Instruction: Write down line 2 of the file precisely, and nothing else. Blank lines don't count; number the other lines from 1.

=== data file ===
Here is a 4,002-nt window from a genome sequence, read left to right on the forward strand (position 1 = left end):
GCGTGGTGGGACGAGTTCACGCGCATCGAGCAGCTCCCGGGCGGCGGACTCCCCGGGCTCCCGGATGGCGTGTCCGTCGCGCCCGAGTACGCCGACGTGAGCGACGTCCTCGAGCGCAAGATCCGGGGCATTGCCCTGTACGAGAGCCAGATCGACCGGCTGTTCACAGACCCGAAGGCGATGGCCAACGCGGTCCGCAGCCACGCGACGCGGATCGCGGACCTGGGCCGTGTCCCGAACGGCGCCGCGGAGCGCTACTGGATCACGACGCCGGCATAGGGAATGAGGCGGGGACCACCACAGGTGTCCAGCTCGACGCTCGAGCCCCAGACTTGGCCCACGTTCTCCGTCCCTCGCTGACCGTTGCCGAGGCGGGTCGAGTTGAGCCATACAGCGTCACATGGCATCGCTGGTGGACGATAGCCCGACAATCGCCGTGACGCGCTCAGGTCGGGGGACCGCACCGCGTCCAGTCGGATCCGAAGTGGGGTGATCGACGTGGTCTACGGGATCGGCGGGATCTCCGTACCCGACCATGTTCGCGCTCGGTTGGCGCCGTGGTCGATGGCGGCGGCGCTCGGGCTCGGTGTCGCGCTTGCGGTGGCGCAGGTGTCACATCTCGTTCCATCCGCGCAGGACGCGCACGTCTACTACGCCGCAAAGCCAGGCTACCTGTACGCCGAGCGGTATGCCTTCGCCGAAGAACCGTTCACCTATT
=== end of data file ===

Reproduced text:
GCGTGGTGGGACGAGTTCACGCGCATCGAGCAGCTCCCGGGCGGCGGACTCCCCGGGCTCCCGGATGGCGTGTCCGTCGCGCCCGAGTACGCCGACGTGAGCGACGTCCTCGAGCGCAAGATCCGGGGCATTGCCCTGTACGAGAGCCAGATCGACCGGCTGTTCACAGACCCGAAGGCGATGGCCAACGCGGTCCGCAGCCACGCGACGCGGATCGCGGACCTGGGCCGTGTCCCGAACGGCGCCGCGGAGCGCTACTGGATCACGACGCCGGCATAGGGAATGAGGCGGGGACCACCACAGGTGTCCAGCTCGACGCTCGAGCCCCAGACTTGGCCCACGTTCTCCGTCCCTCGCTGACCGTTGCCGAGGCGGGTCGAGTTGAGCCATACAGCGTCACATGGCATCGCTGGTGGACGATAGCCCGACAATCGCCGTGACGCGCTCAGGTCGGGGGACCGCACCGCGTCCAGTCGGATCCGAAGTGGGGTGATCGACGTGGTCTACGGGATCGGCGGGATCTCCGTACCCGACCATGTTCGCGCTCGGTTGGCGCCGTGGTCGATGGCGGCGGCGCTCGGGCTCGGTGTCGCGCTTGCGGTGGCGCAGGTGTCACATCTCGTTCCATCCGCGCAGGACGCGCACGTCTACTACGCCGCAAAGCCAGGCTACCTGTACGCCGAGCGGTATGCCTTCGCCGAAGAACCGTTCACCTATT